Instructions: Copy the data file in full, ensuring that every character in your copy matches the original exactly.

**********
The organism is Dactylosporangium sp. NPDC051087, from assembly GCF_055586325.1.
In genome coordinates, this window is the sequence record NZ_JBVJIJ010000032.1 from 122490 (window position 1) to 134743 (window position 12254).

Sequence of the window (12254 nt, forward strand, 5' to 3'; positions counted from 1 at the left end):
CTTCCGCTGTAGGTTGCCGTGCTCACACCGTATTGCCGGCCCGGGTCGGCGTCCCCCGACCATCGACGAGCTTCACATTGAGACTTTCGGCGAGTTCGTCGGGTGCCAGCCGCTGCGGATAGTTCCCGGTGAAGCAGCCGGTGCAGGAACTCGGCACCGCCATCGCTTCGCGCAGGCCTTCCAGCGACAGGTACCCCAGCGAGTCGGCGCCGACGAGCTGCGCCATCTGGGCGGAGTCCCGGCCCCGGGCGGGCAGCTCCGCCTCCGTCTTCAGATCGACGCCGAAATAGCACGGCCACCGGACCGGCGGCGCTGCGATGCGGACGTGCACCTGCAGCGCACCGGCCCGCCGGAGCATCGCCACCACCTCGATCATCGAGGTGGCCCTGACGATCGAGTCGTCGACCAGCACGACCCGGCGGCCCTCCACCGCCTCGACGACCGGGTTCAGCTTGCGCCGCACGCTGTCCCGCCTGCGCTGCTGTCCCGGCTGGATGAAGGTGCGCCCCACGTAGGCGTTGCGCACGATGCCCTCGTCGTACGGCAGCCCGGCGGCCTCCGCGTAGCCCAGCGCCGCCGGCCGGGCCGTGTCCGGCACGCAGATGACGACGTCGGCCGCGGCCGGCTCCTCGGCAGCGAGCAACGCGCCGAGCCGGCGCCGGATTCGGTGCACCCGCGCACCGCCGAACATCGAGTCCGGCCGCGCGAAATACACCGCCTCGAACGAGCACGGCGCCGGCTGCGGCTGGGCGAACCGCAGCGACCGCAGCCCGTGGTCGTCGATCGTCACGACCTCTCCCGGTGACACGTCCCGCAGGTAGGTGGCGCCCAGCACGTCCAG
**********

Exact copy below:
The organism is Dactylosporangium sp. NPDC051087, from assembly GCF_055586325.1.
In genome coordinates, this window is the sequence record NZ_JBVJIJ010000032.1 from 122490 (window position 1) to 134743 (window position 12254).

Sequence of the window (12254 nt, forward strand, 5' to 3'; positions counted from 1 at the left end):
CTTCCGCTGTAGGTTGCCGTGCTCACACCGTATTGCCGGCCCGGGTCGGCGTCCCCCGACCATCGACGAGCTTCACATTGAGACTTTCGGCGAGTTCGTCGGGTGCCAGCCGCTGCGGATAGTTCCCGGTGAAGCAGCCGGTGCAGGAACTCGGCACCGCCATCGCTTCGCGCAGGCCTTCCAGCGACAGGTACCCCAGCGAGTCGGCGCCGACGAGCTGCGCCATCTGGGCGGAGTCCCGGCCCCGGGCGGGCAGCTCCGCCTCCGTCTTCAGATCGACGCCGAAATAGCACGGCCACCGGACCGGCGGCGCTGCGATGCGGACGTGCACCTGCAGCGCACCGGCCCGCCGGAGCATCGCCACCACCTCGATCATCGAGGTGGCCCTGACGATCGAGTCGTCGACCAGCACGACCCGGCGGCCCTCCACCGCCTCGACGACCGGGTTCAGCTTGCGCCGCACGCTGTCCCGCCTGCGCTGCTGTCCCGGCTGGATGAAGGTGCGCCCCACGTAGGCGTTGCGCACGATGCCCTCGTCGTACGGCAGCCCGGCGGCCTCCGCGTAGCCCAGCGCCGCCGGCCGGGCCGTGTCCGGCACGCAGATGACGACGTCGGCCGCGGCCGGCTCCTCGGCAGCGAGCAACGCGCCGAGCCGGCGCCGGATTCGGTGCACCCGCGCACCGCCGAACATCGAGTCCGGCCGCGCGAAATACACCGCCTCGAACGAGCACGGCGCCGGCTGCGGCTGGGCGAACCGCAGCGACCGCAGCCCGTGGTCGTCGATCGTCACGACCTCTCCCGGTGACACGTCCCGCAGGTAGGTGGCGCCCAGCACGTCCAG